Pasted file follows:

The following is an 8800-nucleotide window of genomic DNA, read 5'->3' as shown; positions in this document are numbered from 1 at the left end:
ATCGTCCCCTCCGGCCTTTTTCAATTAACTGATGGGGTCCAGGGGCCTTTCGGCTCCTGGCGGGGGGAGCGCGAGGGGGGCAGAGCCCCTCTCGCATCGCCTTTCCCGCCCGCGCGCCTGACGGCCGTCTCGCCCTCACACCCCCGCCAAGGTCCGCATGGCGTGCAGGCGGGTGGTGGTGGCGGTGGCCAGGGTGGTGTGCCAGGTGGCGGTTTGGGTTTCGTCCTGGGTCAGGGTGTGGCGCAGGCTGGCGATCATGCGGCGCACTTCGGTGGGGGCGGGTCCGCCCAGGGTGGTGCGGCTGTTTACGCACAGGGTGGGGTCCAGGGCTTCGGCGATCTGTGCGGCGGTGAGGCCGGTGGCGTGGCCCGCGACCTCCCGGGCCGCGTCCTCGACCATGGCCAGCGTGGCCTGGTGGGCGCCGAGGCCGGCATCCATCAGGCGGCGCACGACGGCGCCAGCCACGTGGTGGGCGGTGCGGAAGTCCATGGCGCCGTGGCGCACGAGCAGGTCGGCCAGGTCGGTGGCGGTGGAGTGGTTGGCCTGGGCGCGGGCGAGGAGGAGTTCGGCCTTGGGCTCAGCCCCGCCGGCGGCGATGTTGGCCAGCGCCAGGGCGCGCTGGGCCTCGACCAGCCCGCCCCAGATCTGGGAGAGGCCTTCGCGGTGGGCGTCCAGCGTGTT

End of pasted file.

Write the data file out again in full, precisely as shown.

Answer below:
The following is an 8800-nucleotide window of genomic DNA, read 5'->3' as shown; positions in this document are numbered from 1 at the left end:
ATCGTCCCCTCCGGCCTTTTTCAATTAACTGATGGGGTCCAGGGGCCTTTCGGCTCCTGGCGGGGGGAGCGCGAGGGGGGCAGAGCCCCTCTCGCATCGCCTTTCCCGCCCGCGCGCCTGACGGCCGTCTCGCCCTCACACCCCCGCCAAGGTCCGCATGGCGTGCAGGCGGGTGGTGGTGGCGGTGGCCAGGGTGGTGTGCCAGGTGGCGGTTTGGGTTTCGTCCTGGGTCAGGGTGTGGCGCAGGCTGGCGATCATGCGGCGCACTTCGGTGGGGGCGGGTCCGCCCAGGGTGGTGCGGCTGTTTACGCACAGGGTGGGGTCCAGGGCTTCGGCGATCTGTGCGGCGGTGAGGCCGGTGGCGTGGCCCGCGACCTCCCGGGCCGCGTCCTCGACCATGGCCAGCGTGGCCTGGTGGGCGCCGAGGCCGGCATCCATCAGGCGGCGCACGACGGCGCCAGCCACGTGGTGGGCGGTGCGGAAGTCCATGGCGCCGTGGCGCACGAGCAGGTCGGCCAGGTCGGTGGCGGTGGAGTGGTTGGCCTGGGCGCGGGCGAGGAGGAGTTCGGCCTTGGGCTCAGCCCCGCCGGCGGCGATGTTGGCCAGCGCCAGGGCGCGCTGGGCCTCGACCAGCCCGCCCCAGATCTGGGAGAGGCCTTCGCGGTGGGCGTCCAGCGTGTT